Personal Safety for Children and Young People
As trusted adults in children’s and young people’s lives, the most important role we have is to keep them safe.
We want to be there to catch our children and young people before they fall, shield them from harm and to give them a life that is free from hurt and pain. The reality is that we cannot be with them 24/7. One of the most important things we can do is to educate them to identify when something doesn’t feel right, and to talk to a trusted adult without fear of consequences.
Teaching children and young people simple strategies about keeping safe, can help them build confidence, resilience and empower them to be safe in a variety of situations. It is not difficult to educate children and young people about personal safety. All it takes is the willingness to start, some help with content, and time.
Benefits of personal safety education
- Can reduce the likelihood of a child entering into an unsafe situation.
- Clearly demonstrates to the child how to respond to an unsafe situation.
- Increases a child’s sense of confidence and in doing so increases their resiliency.
- Increases a child’s knowledge of their personal rights i.e. “I have the right to feel safe with people”.
- Increases the likelihood that the child will speak out if they feel unsafe and tell someone they trust.
- Can interrupt or prevent grooming.
The 3 rules of personal safety
Parents should instill in their children the following three personal safety rules:
- We all have the right to feel safe with people.
This rule teaches children and young people that they have the right to feel safe and secure where they live, play, and learn, and that no one has the right to make them do something that makes them feel unsafe or unsure.
- It’s OK to say ‘NO’ if you feel unsafe or unsure.
This rule teaches children and young people that it is OK to stand up for themselves and to be assertive if something doesn’t feel right.
- Nothing is so yucky that you can’t tell someone about it.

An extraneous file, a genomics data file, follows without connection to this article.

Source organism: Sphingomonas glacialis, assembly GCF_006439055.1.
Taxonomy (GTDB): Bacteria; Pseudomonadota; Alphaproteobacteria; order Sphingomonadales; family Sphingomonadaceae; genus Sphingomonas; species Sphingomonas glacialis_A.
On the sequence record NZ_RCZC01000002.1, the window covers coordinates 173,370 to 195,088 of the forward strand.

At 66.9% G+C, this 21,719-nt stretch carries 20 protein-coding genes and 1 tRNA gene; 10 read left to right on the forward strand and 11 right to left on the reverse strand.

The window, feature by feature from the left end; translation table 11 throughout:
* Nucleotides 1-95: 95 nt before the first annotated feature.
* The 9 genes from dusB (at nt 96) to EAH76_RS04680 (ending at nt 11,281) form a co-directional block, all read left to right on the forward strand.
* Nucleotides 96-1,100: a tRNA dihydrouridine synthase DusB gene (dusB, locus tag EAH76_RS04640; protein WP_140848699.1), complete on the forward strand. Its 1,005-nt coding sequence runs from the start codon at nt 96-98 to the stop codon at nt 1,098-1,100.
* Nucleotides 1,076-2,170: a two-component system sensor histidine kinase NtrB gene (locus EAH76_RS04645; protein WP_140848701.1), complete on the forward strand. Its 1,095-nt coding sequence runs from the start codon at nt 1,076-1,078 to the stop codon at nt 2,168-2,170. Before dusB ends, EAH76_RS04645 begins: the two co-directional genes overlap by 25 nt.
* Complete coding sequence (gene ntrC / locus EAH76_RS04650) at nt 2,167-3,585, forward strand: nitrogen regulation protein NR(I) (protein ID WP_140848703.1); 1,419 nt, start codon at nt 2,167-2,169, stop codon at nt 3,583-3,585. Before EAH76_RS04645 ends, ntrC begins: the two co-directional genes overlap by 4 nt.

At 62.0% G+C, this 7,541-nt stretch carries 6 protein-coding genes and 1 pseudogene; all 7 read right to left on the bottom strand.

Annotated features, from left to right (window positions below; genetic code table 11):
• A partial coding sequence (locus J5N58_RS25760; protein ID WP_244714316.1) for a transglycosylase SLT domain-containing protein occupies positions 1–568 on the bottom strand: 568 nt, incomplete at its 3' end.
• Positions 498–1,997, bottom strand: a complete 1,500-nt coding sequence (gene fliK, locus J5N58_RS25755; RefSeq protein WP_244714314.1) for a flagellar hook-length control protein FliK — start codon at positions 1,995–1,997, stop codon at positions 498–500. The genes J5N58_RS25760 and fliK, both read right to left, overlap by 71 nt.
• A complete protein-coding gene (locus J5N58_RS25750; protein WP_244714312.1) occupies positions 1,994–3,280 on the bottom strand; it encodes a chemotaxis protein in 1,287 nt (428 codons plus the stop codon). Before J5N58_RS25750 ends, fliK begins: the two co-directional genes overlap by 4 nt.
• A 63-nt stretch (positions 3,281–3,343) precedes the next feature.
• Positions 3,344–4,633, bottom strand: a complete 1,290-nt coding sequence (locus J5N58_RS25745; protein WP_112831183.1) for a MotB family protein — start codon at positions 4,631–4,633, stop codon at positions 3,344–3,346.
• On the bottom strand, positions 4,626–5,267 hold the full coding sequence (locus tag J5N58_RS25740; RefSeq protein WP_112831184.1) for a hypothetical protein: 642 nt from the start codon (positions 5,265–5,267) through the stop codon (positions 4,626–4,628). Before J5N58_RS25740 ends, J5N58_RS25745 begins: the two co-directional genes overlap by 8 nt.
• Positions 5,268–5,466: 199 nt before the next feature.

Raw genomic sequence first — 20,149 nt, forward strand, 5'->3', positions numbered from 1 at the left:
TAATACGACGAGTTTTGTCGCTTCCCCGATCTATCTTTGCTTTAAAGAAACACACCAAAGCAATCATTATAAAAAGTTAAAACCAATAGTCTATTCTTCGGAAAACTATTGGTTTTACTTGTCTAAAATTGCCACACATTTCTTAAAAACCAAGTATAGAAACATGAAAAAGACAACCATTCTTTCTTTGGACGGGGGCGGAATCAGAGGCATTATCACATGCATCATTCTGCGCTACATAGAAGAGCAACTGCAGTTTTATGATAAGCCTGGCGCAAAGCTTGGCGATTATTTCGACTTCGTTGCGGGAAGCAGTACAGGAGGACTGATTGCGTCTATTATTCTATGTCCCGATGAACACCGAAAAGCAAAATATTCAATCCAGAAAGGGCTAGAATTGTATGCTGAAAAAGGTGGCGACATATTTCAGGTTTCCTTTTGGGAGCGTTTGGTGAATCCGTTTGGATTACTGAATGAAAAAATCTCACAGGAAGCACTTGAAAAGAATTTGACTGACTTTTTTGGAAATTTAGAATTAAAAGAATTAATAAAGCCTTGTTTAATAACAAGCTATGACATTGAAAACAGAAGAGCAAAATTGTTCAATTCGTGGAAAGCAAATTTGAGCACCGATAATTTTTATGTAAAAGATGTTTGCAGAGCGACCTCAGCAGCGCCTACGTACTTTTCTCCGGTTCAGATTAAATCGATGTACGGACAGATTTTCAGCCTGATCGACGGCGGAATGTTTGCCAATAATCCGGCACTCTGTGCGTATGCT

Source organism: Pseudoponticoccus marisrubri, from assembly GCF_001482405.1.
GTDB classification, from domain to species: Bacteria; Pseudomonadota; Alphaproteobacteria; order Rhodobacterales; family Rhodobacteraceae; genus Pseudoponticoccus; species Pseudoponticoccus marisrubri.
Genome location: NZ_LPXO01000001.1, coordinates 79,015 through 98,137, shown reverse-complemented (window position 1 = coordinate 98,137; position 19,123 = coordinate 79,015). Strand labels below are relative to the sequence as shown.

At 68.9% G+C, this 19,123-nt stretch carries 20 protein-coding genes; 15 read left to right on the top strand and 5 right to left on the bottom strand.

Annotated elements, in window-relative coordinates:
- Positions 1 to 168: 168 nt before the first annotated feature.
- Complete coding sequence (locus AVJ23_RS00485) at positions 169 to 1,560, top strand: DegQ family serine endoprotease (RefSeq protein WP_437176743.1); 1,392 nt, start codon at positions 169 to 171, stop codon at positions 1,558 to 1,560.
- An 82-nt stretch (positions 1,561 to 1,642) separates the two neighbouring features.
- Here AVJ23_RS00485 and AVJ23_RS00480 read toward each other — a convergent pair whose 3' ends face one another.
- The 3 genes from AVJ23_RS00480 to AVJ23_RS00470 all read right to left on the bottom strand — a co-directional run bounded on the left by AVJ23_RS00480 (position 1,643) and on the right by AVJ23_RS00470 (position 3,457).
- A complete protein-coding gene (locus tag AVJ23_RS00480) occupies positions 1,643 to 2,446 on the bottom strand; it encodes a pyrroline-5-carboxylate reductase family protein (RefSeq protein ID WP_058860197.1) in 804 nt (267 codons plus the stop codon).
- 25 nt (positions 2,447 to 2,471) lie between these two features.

One of the reasons that children and young people fail to disclose harm is because they are afraid of getting into trouble. This rule helps to encourage them to speak to a trusted adult, even if something seems scary or terrible.
How to talk to your child about personal safety
- Speaking with your child about personal safety should not be a one-off conversation. Rather, create opportunities that allow talking about personal safety to be part of an ongoing dialogue between you and your child. Always let your child know you are there for them, and keeping them safe is your number one priority.
- It is recommended that you teach your child the correct language for their private parts. Emphasise that those parts are private and belong to them.
- Try not to scare or alarm your child. Speak calmly and confidently, keeping a neutral, natural tone, ensuring that you allow time for your child to process the information and ask questions. Never make them feel ashamed or embarrassed about sexuality or body parts.
Online safety is important too!
Teach your child never to give out their last name, address, or phone number to a person on the Internet and never to meet Internet friends in person without a parent’s supervision and consent. Parents should help children choose a screen name that does not disclose information about their location. Teach children not to post pictures with identifying information such as a school uniform. Always keep your computer in a public area of your house – not in a child’s bedroom. Learn more about children and online safety.
If you have any concerns and wish to talk with one of our trained staff, contact the Bravehearts Information and Support Line on 1800 272 831.